Positions by 99Science

A PhD student is sought to investigate the molecular and genetic bases of vocal learning using a range of cutting edge techniques and model systems. The project will ask how this complex behaviour can be encoded at molecular level by investigating genetic mechanisms and genomic factors. The student will receive comprehensive training to use diverse approaches including molecular, cellular and functional assays, design and testing of genetic engineering methods (CRISPR, shRNA etc), viral packaging, transcriptomics, proteomics and in silico genomic approaches.

The student will have the opportunity to work with our extraordinary model system – bats. We have been pioneering the study of bats as neurogenetic models and established them to explore the molecular mechanisms underlying vocal learning and to understand the biology and evolution of speech and language. We have recently generated the first successful genetically engineered bats (transient transgenics) and the student will apply the methods developed in the group, as well as develop new transgenic bat models as part of their project. Working with live animals is not a requirement, as the project is predominantly molecular lab based, but there will be the opportunity to work with the animals if it is desired by the student. This model will shed light onto the molecular encoding of mammalian vocal learning and represent a sophisticated model to provide insight into the mechanisms underlying childhood disorders of language.

We are a highly interdisciplinary and collaborative lab and the PhD student will work closely with highly supportive lab members and our rich network of interdisciplinary collaborators, many of whom are world leaders in the field. The student will also be encouraged to present their findings at international conferences (in person or online) and may visit the lab(s) of international collaborators for research stays and knowledge exchange. The PI leads an international genomics consortium, www.bat1k, that is a vibrant community of more than 350 members across >50 countries, which provides many opportunities for interaction, training, knowledge exchange and future career opportunities.

This project will provide an excellent opportunity for a student with a keen interest in molecular biology to train in both established as well as new cutting-edge methods applicable to most model systems. Training and personal development will be a key aspect of the PhD and we will work with the student to develop a training plan that suits their needs and personal goals. This will include training in scientific methods, but also in personal and professional development (eg. project design and management, communication skills, writing skills, etc) and will be bolstered by the excellent training available from the transferable skills programme at the University of St Andrews. Many of our lab members are also involved in outreach initiatives and we support students to become involved in local, national or international initiatives according to their interests.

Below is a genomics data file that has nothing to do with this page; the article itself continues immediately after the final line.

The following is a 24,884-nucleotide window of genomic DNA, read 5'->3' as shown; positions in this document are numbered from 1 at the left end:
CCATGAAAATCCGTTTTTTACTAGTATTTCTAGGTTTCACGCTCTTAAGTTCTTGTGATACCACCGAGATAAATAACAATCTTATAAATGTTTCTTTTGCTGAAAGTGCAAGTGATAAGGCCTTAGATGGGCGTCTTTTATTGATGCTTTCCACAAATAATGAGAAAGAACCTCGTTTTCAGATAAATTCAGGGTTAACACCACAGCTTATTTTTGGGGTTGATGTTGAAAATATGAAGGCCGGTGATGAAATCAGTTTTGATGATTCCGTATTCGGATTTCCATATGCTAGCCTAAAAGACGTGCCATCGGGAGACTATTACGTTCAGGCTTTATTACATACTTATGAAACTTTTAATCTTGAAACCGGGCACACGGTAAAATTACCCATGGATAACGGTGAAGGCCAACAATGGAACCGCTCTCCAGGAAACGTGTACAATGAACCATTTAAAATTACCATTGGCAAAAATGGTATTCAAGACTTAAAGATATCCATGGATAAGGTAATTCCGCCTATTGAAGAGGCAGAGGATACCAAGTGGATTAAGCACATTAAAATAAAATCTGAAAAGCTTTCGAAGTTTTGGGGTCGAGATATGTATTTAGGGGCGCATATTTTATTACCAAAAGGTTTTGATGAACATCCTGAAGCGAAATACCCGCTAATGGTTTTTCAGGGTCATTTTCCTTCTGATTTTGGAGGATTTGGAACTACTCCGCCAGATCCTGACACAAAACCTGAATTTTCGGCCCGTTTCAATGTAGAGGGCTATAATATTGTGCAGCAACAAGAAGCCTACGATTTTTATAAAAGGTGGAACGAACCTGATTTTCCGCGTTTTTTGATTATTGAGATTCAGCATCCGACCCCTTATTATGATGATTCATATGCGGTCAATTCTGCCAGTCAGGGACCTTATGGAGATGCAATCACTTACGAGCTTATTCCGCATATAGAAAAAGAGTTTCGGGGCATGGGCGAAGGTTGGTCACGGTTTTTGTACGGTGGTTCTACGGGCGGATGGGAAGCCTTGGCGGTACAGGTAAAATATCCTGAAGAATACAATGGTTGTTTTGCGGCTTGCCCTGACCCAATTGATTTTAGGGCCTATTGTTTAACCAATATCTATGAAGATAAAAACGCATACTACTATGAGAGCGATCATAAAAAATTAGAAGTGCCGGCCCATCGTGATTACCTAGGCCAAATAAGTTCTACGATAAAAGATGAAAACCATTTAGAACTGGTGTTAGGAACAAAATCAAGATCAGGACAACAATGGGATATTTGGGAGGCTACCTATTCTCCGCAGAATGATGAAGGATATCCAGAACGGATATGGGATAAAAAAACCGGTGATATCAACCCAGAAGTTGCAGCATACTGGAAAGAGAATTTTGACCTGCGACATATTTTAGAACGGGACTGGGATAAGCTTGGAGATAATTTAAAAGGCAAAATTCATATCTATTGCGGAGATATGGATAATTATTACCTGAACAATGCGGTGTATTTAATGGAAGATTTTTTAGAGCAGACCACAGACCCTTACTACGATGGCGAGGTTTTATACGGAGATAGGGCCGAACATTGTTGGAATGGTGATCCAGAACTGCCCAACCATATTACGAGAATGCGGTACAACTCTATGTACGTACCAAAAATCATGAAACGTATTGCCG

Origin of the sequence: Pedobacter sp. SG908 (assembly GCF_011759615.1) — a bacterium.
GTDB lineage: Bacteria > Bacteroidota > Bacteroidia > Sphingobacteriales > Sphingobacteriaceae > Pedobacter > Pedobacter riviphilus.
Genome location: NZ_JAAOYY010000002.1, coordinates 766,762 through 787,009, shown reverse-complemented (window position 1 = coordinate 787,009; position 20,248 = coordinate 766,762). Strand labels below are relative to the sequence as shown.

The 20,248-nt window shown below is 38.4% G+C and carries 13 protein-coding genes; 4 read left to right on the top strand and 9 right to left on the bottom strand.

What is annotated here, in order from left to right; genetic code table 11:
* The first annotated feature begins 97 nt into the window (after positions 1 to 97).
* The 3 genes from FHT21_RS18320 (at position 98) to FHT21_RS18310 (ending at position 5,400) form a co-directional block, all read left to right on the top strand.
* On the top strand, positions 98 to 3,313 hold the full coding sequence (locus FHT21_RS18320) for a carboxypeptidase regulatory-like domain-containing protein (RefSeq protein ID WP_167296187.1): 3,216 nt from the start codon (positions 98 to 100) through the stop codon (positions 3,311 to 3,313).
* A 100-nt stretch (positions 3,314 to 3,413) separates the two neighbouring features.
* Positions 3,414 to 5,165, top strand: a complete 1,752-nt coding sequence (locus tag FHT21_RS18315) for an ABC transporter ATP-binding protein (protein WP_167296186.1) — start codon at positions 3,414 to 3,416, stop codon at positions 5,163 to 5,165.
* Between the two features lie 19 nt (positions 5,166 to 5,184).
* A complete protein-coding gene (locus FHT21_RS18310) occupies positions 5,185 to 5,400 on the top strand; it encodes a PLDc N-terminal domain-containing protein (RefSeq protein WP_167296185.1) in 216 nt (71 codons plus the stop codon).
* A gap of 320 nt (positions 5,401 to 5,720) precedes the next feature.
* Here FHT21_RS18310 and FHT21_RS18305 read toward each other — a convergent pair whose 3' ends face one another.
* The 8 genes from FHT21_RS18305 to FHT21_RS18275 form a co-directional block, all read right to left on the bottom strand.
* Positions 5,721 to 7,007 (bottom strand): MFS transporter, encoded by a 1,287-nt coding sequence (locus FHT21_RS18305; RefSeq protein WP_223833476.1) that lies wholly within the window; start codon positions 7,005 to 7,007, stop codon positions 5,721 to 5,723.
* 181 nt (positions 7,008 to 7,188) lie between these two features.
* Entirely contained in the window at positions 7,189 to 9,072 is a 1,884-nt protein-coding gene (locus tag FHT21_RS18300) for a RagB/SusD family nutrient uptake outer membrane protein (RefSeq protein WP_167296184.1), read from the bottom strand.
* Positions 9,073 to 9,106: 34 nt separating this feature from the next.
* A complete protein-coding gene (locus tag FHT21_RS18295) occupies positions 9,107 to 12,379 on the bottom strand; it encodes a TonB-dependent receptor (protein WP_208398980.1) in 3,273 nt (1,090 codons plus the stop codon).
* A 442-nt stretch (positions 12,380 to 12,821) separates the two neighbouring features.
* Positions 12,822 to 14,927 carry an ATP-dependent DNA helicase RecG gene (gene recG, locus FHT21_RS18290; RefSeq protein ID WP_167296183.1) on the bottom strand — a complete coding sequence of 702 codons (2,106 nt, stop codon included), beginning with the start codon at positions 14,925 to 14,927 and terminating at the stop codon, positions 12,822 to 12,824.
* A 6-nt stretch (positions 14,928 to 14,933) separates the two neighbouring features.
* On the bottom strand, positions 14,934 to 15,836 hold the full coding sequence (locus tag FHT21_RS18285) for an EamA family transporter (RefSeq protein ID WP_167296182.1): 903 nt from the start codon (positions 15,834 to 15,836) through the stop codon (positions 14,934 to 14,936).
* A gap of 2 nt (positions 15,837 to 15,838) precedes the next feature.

The project will be hosted in the School of Biology at the University of St Andrews and benefit from interactions across its three internationally renowned research centres; The Scottish Oceans Institute (SOI), Biomedical Sciences Research Complex (BSRC) and Centre for Biological Diversity (CBD). The incredibly rich research environment and excellent facilities present in the School have led to the School of Biology continuing to be scored by the National Student Survey as one of the top biology schools in the UK. In the student satisfaction led survey, The Times and Sunday Times Good University Guide 2022, the University of St Andrews was ranked as the top UK university, evidence of the rich student environment and social and collegiate atmosphere that leads to a highly positive experience for students at St Andrews.

How To Apply

Please make a formal application to the School of Biology through our Online Application Portal.

We require the following documents; CV, personal statement, 2 references, academic qualifications, English language qualification (if applicable).

Keywords: Bats, Molecular Biology, Genetics, Transgenics, Genetic engineering, CRISPR, Evolution, Neuroscience, Speech and language disorders, Animal communication,

Funding Notes
This is a fully funded PhD position. Funding covers full tuition fees (Home or Overseas) and a living allowance for 3.5 years.

References
Vernes, S. C. (2017). What bats have to say about speech and language. Psychonomic Bulletin & Review, 24(1), 111-117. doi:10.3758/s13423-016-1060-3.
Jebb, D., et al. (2020). Six reference-quality genomes reveal evolution of bat adaptations. Nature, 583, 578-584. doi:10.1038/s41586-020-2486-3.
Devanna, P., Chen, X. S., Ho, J., Gajewski, D., Smith, S. D., Gialluisi, A., Francks, C., Fisher, S. E., Newbury, D. F., & Vernes, S. C. (2018). Next-gen sequencing identifies non-coding variation disrupting miRNA binding sites in neurological disorders. Molecular Psychiatry, 23(5), 1375-1384. doi:10.1038/mp.2017.30.

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